There is always a reason you are drawn to something, but that reason isn’t always obvious. For me, Africa was no exception. Ever since I was small, I have always loved anything and everything about animals, from Sunday night documentaries on BBC One, to visiting any wildlife park I was passing; my parents must have been so fed up! Africa has always been top of the list for me. I feel it represents one of the last expanses of wilderness with a freedom that few places have, there really is no other place like it! Exactly 12 months ago, I was making plans to travel for an extended period of time, mainly around central Asia. I’m fortunate to be self-employed, working as a Horsemanship Trainer & Coach, Model and Fitness Instructor back in the UK (the variation keeps life interesting for sure!), so I have the flexibility that not many do.  Asia looked appealing, but my heart had always been set on Africa, and by October, nothing had been planned. Like much in life, time can run away with you. That’s when I made the decision to contact African Impact about their Big 5 Conservation & Research project, and now here I am, writing this from Dumela Lodge in South Africa! I have always aspired to make a difference in the world, which is why I chose to volunteer with African Impact, with their hands on way of doing just that, and getting you involved from the start; from data research and game drives, to learning more in-depth about the conservation and environmental factors that are needed. I am half way through my stay here at Dumela, and to say it has been an eye-opener would be an understatement. I have met some fantastic people, volunteers and staff alike, experienced wild lions meters from the car, camped out unprotected in the middle of a Big 5 reserve with the sounds of Leopard, Lion and Hyena all around, and sat watching a 70 strong herd of Elephants interact and play on a dry riverbed; an unforgettable sight. I feel we are at a tipping point with conservation which is why I chose to do this now. Many species are in rapid decline due to human error, and this could well be the last chance we get to see and help them in the wild. It is still not too late, but the only way that will change, is if we do.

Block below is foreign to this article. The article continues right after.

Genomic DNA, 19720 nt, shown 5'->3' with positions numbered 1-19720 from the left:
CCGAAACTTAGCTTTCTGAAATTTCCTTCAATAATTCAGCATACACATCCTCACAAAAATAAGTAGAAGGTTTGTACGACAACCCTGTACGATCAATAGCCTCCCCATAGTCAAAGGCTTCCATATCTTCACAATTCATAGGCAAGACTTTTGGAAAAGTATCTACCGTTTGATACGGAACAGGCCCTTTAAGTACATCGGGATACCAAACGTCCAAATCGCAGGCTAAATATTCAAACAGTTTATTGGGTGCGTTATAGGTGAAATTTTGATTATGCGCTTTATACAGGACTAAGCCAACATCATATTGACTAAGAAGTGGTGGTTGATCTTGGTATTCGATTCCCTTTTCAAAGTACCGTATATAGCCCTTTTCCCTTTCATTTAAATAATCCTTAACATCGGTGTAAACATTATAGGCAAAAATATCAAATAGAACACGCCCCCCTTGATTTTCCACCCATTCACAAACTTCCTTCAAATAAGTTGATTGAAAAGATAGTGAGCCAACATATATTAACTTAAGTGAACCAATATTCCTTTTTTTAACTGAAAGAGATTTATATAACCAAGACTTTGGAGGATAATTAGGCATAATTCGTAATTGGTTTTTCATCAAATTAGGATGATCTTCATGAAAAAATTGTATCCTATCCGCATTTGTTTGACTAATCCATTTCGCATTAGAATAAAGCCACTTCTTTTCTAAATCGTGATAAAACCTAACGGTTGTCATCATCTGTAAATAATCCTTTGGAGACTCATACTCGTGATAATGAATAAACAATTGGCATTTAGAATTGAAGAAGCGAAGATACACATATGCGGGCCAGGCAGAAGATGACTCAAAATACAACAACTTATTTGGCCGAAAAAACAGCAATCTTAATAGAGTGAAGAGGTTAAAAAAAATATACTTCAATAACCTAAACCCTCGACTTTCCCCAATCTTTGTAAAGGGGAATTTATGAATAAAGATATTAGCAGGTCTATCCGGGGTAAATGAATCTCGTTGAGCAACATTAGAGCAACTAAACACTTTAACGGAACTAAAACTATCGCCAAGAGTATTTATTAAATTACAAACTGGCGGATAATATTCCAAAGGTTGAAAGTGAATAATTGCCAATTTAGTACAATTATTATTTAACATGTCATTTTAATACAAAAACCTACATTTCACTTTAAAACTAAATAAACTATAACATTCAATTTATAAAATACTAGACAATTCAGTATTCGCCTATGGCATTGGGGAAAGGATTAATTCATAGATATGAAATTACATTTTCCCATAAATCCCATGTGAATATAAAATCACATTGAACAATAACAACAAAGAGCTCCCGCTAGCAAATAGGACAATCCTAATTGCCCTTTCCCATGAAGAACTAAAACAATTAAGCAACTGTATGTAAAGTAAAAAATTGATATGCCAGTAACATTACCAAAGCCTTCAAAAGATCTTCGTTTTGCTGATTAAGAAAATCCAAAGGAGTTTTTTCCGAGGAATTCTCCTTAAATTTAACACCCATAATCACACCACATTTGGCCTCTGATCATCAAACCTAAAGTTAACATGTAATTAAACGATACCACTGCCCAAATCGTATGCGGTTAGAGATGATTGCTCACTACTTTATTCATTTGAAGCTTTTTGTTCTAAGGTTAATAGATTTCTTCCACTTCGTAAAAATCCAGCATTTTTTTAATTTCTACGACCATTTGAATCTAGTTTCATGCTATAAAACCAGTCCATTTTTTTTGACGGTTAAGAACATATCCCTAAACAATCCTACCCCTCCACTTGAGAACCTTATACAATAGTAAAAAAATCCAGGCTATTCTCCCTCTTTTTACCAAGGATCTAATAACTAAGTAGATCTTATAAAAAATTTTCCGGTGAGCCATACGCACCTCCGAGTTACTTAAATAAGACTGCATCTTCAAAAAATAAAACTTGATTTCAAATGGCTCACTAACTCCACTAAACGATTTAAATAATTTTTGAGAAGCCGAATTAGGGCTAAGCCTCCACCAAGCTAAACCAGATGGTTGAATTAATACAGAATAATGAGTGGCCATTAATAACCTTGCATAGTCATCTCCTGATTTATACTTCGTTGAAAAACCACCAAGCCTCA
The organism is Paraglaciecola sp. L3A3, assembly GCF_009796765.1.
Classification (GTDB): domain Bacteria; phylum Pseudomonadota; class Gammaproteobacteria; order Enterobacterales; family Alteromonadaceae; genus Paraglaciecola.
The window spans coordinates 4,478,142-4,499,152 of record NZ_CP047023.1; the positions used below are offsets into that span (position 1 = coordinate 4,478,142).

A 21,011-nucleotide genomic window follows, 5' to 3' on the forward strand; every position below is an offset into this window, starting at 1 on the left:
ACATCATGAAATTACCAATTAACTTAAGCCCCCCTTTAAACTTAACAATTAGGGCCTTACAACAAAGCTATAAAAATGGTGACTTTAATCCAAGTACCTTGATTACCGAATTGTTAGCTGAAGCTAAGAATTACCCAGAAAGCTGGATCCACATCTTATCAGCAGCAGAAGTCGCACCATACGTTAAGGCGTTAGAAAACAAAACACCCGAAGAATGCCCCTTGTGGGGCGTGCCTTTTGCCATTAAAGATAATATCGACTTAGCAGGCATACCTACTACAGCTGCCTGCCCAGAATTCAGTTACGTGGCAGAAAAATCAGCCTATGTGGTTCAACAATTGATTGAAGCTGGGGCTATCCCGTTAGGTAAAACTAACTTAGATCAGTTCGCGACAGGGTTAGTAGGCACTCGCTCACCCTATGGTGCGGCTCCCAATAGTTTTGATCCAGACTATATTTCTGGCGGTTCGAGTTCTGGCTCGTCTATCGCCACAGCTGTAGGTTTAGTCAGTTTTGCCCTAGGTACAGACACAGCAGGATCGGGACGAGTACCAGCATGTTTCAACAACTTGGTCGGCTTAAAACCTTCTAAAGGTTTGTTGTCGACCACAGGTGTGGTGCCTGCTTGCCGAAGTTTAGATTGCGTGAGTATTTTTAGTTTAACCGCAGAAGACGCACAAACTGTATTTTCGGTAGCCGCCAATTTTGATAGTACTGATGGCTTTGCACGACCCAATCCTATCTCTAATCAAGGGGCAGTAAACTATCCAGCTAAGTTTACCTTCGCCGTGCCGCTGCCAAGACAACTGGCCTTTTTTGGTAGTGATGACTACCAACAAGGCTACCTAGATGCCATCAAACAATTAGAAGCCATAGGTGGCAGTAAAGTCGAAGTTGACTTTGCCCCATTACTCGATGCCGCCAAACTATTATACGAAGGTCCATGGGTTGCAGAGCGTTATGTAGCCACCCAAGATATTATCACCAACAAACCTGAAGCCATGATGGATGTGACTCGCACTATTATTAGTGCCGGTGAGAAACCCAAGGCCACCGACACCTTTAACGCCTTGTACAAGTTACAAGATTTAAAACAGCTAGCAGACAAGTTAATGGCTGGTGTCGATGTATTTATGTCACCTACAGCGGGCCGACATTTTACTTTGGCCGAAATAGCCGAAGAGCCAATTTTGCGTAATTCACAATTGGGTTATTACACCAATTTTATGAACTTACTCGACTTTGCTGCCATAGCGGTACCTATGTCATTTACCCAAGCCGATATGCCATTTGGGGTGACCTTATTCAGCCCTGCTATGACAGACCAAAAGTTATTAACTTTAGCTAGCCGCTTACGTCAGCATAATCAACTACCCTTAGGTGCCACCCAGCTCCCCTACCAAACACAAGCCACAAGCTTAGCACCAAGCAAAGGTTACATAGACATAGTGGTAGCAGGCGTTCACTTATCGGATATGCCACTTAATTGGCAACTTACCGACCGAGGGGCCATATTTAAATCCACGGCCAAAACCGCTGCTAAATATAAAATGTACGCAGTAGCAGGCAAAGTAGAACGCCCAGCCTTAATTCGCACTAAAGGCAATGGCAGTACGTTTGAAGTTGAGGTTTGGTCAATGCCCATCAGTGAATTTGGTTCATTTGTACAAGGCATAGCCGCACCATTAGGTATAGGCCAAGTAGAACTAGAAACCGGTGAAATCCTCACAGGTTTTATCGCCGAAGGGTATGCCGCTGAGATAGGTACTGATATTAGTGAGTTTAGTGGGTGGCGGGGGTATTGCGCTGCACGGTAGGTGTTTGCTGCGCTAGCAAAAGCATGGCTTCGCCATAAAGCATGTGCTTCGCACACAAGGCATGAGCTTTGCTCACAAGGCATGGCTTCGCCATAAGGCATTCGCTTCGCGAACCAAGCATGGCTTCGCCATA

The work African Impact does is invaluable to conservation efforts, conserving through field and physical work, and equally importantly through educating, creating an environment in which everyone can take something away. I never wanted to experience Africa from the back of a 5* game viewer, I wanted it raw and to get stuck in and see Africa as it is.

I still have much to see, but I can safely say I have done just that.